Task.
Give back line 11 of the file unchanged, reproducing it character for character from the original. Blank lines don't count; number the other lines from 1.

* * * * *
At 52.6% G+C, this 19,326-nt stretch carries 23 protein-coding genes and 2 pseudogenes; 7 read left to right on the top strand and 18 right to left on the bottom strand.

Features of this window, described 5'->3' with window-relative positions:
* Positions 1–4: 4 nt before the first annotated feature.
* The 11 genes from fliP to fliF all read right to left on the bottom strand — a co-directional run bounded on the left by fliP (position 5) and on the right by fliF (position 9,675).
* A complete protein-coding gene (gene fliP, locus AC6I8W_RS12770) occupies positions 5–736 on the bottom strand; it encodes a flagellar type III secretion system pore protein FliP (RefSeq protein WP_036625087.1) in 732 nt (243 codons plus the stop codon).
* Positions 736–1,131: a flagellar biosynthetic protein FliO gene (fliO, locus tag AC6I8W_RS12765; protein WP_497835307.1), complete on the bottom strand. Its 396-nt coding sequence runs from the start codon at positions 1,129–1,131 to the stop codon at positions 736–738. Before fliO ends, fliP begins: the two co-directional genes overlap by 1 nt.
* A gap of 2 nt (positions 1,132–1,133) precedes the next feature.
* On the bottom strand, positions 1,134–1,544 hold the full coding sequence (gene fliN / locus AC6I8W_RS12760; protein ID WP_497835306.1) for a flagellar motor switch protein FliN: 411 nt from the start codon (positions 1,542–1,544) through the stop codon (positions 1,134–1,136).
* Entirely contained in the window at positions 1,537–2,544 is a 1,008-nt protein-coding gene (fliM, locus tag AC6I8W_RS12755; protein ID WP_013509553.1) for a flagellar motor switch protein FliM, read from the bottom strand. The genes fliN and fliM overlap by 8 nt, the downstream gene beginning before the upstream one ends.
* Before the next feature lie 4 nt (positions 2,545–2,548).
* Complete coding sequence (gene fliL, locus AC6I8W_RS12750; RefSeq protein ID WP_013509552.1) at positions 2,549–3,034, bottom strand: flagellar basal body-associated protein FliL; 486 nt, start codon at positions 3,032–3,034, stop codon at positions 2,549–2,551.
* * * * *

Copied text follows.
* Complete coding sequence (gene fliL, locus AC6I8W_RS12750; RefSeq protein ID WP_013509552.1) at positions 2,549–3,034, bottom strand: flagellar basal body-associated protein FliL; 486 nt, start codon at positions 3,032–3,034, stop codon at positions 2,549–2,551.